The Golden Age of Light Music – Magical Melodies
Melody Fair [2:28]
Leslie Jones and his Orchestra
Loveliest Of The Lovely [3:53]
101 Strings/Rudolf Friml
Carnival Tango [2:38]
Dolores Ventura, piano, and the Carnaval Orchestra
Autumn Nocturne [3:44]
John Scott Trotter and his Orchestra
Warum Nur, Warum? (Why Just Why?) [2:22]
Hans Georg Arlt and his Orchestra
Long Ago And Far Away [3:39]
The Conrad Salinger Orchestra/Buddy Bregman
I've Got My Eyes On You [2:02]
Victor Silvester and his Silver Strings
Mam'selle [3:37]
John Scott Trotter and his Orchestra
Lullaby Of Broadway [2:41]
Frank Chacksfield and his Orchestra
I'm Thru With Love [3:19]
Paul Weston and his Orchestra
Lovely Lady [2:36]
The Melachrino Strings/George
While We're Young [3:07]
Andre Kostelanetz and his Orchestra
If I Loved You [3:49]
Geoff Love and his Orchestra
Return To Paradise (film theme) [6:39]
Percy Faith and his Orchestra
Underneath Tahitian Skies [3:30]
Dolf van der Linden and his Orchestra
Too Soon [2:33]
Bruce Campbell and his Orchestra
Mine At Last [2:50]
Otto Cesana and his Orchestra
Scalinatella (Stay After School) [2:13]
Cyril Stapleton and his Orchestra
Spring In Montmartre [2:26]
Mantovani and his Orchestra
Tonight [2:57]
David Carroll and his Orchestra
I'll Take Romance [2:58]
David Rose and his Orchestra
Eva Waltz [2:43]
Harry Horlick and his Orchestra (as 'Rene Savard' on disc label)
On The Isle Of May (based on the Andante Cantabile from Tchaikovsky's Quartet in D Major) [2:49]
Frank de Vol and his Orchestra
Without A Song [3:02]
Robert Farnon and his Orchestra
Midnight In Paris (from the film 'Here's To Romance') 2:48
Lewis Williams and his Orchestra
rec. 1942-11959
It must be getting increasingly tricky to think up new titles for Guild’s Light Music marque. This one is ‘Magical Melodies’ and whilst I can’t quite agree on the magical quality of all the selected tracks I will happily concede that a good number are magical enough to pass muster.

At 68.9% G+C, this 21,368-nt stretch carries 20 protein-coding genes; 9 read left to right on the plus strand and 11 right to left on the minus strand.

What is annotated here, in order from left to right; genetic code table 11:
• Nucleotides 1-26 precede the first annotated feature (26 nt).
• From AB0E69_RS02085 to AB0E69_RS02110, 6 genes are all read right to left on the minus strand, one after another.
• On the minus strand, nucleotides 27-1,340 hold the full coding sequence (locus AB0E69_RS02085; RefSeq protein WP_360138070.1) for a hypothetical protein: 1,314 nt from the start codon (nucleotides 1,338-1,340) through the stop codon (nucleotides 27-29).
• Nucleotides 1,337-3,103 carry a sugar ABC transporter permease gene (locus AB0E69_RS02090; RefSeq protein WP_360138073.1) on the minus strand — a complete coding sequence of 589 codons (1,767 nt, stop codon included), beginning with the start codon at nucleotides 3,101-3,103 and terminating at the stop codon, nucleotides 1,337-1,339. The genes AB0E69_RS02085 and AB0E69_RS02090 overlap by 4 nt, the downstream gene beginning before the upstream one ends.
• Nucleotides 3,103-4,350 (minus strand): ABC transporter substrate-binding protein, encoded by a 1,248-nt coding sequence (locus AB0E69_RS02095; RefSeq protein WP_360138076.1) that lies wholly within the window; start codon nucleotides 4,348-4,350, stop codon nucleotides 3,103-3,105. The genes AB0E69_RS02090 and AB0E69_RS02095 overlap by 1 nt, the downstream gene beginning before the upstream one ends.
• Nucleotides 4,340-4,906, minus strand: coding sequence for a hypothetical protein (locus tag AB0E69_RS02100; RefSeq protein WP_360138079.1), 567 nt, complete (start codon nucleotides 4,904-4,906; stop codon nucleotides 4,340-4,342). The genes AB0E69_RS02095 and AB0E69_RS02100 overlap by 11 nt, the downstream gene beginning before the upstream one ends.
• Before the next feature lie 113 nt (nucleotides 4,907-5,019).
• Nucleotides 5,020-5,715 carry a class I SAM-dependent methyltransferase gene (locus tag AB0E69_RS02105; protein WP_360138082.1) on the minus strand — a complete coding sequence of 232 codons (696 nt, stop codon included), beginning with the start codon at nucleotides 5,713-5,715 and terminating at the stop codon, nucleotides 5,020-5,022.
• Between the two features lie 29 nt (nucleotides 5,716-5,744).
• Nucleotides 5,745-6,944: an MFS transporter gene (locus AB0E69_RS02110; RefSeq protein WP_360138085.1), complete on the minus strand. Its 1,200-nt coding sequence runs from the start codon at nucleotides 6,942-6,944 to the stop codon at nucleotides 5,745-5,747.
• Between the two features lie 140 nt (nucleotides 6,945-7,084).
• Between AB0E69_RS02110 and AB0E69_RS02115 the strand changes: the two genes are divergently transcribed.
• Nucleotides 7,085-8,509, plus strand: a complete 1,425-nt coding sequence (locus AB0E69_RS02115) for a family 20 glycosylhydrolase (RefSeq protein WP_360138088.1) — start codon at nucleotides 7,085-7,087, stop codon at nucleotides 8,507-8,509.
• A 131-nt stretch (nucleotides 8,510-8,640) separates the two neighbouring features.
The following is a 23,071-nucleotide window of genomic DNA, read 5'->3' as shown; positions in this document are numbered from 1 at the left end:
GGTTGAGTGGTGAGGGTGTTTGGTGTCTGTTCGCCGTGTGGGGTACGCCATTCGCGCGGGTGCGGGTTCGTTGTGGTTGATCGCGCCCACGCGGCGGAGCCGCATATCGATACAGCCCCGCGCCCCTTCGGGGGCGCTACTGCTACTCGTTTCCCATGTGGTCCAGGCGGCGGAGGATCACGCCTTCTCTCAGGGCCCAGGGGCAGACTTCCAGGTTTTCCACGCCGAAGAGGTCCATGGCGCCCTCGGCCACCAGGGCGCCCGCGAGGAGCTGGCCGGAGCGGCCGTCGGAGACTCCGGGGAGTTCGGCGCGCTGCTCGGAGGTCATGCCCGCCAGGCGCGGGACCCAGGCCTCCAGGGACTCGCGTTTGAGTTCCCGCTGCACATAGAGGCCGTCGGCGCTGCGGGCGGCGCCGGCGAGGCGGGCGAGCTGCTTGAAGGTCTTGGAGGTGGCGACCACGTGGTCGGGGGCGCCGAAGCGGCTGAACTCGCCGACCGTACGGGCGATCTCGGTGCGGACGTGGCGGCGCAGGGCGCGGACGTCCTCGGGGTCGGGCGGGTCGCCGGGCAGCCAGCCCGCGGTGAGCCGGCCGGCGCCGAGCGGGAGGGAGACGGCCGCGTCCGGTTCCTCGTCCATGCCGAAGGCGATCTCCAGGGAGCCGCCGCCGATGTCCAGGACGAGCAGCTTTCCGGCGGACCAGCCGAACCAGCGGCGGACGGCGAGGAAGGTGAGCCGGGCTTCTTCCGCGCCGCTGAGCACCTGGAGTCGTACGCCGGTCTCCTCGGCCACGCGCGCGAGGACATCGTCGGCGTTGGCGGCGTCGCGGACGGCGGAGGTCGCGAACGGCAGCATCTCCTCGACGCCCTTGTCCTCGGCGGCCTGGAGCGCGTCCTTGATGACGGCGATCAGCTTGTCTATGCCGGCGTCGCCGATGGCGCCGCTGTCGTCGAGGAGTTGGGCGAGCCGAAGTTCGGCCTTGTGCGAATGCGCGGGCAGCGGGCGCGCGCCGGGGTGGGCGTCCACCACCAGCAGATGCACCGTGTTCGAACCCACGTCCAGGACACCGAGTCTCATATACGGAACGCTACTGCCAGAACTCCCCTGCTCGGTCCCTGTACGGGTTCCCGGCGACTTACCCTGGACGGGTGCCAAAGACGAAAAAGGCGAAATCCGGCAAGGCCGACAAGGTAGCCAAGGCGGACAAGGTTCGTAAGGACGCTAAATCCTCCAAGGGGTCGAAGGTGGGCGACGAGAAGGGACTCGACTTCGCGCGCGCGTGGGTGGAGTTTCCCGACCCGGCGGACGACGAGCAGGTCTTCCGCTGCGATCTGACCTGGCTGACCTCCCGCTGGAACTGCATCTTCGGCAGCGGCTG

As always the compilers and programmers ensure that there is a selection of orchestras and conductors, composers and arrangers. But the astute will also note that the big name boys are here; Farnon, Mantovani, Rose, Kostelanetz, Melachrino, Chacksfield, Trotter, Weston et al.
Let me first extol the virtues of Rudolf Friml. The 79 year old was coaxed into the studios to record some of his pieces and we hear one example, a slow, gorgeously phrased Loveliest Of The Lovely with the orchestra known as the 101 Strings. The Dvorák pupil lavishes great affection on his engulfing opus and the rich cantilena – with so much time to breathe – is a real example of how to phrase with breadth but not to lose an underling pulse. By contrast one could also note the glutinous sax in the bluesy opus that is Autumn Nocturne.
I’ve never really associated Hans Georg Arlt with anything overly snazzy – in fact his performances often annoy the bejasus out of me – but Warum Nur, Warum? is, for him, quite sassy. Jolly is the word I’d employ to characterise I've Got My Eyes On You as performed by Victor Silvester and his Silver Strings – Light Music does encourage these sibilant names. By contrast Frank Chacksfield, a master of his craft, ensures that we have a retro drum-kit on hand in the period touches of Lullaby Of Broadway – here it’s 1959 going on 1927. There’s a fine arrangement of I'm Thru With Love in which Paul Weston does the honours and Kostelanetz sports some virtuosic wind players in his outing. There’s a whimsical piece of geographical programming – Return to Paradise is immediately followed by Underneath Tahitian Skies. I wish Bruce Campbell might have dispensed with insistent percussion in Too Soon, because it’s otherwise a sensitive arrangement. David Rose is typically elegant, Harry Horlick’s Eva Waltz is a bit too spick and span, but Farnon’s Without A Song is simply terrific.
It’s worth adding that the booklet notes are as good as ever and that the transfers are glitch-free.
Jonathan Woolf
The big name boys are here ... see Full Review